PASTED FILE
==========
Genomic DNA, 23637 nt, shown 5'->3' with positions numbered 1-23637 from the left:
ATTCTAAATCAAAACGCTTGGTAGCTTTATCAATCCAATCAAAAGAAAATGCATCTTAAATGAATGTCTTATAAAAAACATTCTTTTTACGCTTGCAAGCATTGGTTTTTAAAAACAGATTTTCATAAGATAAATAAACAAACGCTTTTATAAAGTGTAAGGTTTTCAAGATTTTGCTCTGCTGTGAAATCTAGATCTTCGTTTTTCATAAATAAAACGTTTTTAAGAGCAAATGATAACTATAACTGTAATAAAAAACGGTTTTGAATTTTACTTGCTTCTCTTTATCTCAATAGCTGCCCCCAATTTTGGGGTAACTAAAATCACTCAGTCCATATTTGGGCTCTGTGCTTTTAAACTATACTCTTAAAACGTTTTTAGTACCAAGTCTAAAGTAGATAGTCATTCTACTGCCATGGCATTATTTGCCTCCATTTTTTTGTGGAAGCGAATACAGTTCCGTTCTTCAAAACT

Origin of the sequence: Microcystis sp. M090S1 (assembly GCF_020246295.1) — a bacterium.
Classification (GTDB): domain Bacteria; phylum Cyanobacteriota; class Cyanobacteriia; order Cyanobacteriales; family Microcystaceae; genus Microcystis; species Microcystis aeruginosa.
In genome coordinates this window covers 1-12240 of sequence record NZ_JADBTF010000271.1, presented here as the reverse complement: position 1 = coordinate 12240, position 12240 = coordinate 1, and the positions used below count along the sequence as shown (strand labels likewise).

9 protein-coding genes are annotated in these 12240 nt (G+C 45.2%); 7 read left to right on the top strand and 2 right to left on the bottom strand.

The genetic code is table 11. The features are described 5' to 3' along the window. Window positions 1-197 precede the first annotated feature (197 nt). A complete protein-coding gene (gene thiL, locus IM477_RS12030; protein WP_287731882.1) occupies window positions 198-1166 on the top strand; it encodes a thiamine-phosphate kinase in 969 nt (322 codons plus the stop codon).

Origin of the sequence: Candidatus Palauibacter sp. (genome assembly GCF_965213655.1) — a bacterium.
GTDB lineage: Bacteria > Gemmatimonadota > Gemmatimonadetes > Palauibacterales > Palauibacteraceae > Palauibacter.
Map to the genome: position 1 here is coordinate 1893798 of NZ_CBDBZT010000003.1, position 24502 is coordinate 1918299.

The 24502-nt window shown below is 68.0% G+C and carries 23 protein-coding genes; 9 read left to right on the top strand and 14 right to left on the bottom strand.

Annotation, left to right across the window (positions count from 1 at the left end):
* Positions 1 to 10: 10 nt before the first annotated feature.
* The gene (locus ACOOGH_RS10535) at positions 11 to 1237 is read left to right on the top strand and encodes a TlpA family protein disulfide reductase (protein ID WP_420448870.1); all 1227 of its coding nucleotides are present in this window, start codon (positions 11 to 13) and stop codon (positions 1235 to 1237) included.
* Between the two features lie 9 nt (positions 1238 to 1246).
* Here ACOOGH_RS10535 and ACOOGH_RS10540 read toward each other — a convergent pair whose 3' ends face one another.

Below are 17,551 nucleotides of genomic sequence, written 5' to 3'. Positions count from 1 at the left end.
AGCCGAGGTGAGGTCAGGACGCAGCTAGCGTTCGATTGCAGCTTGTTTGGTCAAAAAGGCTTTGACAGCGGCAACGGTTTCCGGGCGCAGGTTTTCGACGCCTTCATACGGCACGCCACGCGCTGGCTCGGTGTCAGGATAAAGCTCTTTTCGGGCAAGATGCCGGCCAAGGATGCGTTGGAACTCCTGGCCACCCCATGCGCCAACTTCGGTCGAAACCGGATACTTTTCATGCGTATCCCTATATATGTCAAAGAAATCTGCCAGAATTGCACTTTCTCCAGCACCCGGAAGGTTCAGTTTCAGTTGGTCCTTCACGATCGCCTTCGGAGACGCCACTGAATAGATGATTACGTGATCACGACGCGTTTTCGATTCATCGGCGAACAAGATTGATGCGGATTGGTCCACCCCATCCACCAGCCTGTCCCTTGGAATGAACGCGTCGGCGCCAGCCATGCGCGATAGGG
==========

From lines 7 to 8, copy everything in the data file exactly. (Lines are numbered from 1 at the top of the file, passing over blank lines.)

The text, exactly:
The genetic code is table 11. The features are described 5' to 3' along the window. Window positions 1-197 precede the first annotated feature (197 nt). A complete protein-coding gene (gene thiL, locus IM477_RS12030; protein WP_287731882.1) occupies window positions 198-1166 on the top strand; it encodes a thiamine-phosphate kinase in 969 nt (322 codons plus the stop codon).

Origin of the sequence: Candidatus Palauibacter sp. (genome assembly GCF_965213655.1) — a bacterium.